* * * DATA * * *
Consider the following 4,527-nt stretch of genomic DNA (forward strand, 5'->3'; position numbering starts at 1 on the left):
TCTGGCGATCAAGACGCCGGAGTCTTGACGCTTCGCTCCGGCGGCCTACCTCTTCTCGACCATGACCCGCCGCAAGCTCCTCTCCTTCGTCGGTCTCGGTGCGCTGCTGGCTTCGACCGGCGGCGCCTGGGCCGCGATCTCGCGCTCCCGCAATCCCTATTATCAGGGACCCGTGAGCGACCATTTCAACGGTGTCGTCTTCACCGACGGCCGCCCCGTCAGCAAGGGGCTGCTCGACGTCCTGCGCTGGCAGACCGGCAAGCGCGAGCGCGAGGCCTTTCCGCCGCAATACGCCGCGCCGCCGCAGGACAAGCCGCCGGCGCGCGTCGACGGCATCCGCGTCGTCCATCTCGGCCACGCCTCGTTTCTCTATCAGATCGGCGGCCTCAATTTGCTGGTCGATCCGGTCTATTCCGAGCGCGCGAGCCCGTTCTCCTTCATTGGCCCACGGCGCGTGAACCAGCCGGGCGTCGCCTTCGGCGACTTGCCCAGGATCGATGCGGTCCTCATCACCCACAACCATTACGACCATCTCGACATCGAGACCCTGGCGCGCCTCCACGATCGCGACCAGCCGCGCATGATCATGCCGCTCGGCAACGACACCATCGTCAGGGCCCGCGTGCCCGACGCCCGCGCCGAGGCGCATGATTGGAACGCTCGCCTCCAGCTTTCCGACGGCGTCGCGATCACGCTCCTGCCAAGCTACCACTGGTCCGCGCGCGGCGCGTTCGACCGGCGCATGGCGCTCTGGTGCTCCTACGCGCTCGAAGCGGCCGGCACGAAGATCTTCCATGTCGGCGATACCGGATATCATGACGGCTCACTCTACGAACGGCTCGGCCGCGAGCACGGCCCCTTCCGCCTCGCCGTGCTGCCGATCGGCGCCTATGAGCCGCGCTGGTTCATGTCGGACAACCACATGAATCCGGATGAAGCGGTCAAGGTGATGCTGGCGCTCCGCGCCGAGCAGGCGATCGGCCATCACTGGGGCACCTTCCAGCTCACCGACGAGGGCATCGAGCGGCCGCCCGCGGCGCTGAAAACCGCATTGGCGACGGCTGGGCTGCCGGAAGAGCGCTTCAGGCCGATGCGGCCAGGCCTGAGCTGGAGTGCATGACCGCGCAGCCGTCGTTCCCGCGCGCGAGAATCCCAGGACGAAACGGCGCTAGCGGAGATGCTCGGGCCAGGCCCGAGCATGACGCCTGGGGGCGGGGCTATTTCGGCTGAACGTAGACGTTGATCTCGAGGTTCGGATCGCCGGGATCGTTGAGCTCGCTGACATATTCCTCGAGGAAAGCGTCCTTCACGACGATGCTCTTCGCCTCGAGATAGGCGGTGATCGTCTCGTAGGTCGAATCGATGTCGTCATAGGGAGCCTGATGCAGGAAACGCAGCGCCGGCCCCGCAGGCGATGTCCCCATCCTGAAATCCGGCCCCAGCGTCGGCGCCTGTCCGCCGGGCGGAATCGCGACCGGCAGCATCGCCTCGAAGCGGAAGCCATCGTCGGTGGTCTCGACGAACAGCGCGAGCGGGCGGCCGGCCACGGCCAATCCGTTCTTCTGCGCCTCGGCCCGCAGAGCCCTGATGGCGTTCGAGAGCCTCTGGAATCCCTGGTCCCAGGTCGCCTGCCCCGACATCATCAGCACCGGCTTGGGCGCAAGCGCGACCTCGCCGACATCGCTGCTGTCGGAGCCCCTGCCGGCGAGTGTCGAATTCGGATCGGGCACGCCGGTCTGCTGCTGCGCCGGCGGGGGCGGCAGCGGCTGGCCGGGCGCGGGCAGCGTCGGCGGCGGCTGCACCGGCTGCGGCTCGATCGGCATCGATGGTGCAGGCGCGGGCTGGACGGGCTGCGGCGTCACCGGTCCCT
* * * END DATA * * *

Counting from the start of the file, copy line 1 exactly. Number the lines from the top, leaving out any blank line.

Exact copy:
Consider the following 4,527-nt stretch of genomic DNA (forward strand, 5'->3'; position numbering starts at 1 on the left):